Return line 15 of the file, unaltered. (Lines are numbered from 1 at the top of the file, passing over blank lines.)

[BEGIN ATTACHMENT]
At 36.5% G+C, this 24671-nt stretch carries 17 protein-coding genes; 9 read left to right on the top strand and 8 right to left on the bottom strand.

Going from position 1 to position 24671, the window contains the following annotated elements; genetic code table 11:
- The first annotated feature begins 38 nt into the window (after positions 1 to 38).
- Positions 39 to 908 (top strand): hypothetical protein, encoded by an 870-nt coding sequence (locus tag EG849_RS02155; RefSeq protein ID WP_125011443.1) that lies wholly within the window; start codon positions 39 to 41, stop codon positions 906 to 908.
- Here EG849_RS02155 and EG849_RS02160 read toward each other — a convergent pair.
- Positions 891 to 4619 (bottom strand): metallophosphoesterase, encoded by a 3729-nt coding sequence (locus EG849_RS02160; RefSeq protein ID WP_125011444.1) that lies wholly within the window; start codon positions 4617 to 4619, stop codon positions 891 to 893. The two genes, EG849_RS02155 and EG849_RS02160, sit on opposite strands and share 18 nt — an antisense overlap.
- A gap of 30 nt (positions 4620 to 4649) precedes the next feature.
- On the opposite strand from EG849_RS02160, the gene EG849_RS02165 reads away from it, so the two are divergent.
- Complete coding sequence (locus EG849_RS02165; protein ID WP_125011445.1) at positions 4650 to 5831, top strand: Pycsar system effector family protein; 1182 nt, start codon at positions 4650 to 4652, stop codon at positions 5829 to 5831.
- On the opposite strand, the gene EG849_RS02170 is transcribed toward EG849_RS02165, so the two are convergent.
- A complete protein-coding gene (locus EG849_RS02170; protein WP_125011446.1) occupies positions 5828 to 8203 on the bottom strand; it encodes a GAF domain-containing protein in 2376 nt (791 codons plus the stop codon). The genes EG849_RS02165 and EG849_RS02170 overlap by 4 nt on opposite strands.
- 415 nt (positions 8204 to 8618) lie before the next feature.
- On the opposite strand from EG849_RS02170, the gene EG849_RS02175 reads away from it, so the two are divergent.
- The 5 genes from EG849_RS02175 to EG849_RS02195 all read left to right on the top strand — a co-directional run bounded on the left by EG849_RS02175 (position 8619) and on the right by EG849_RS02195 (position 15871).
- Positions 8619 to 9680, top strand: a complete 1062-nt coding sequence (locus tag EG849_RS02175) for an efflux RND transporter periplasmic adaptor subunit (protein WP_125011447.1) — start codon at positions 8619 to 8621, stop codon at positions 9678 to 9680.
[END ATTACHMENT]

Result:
- Positions 8619 to 9680, top strand: a complete 1062-nt coding sequence (locus tag EG849_RS02175) for an efflux RND transporter periplasmic adaptor subunit (protein WP_125011447.1) — start codon at positions 8619 to 8621, stop codon at positions 9678 to 9680.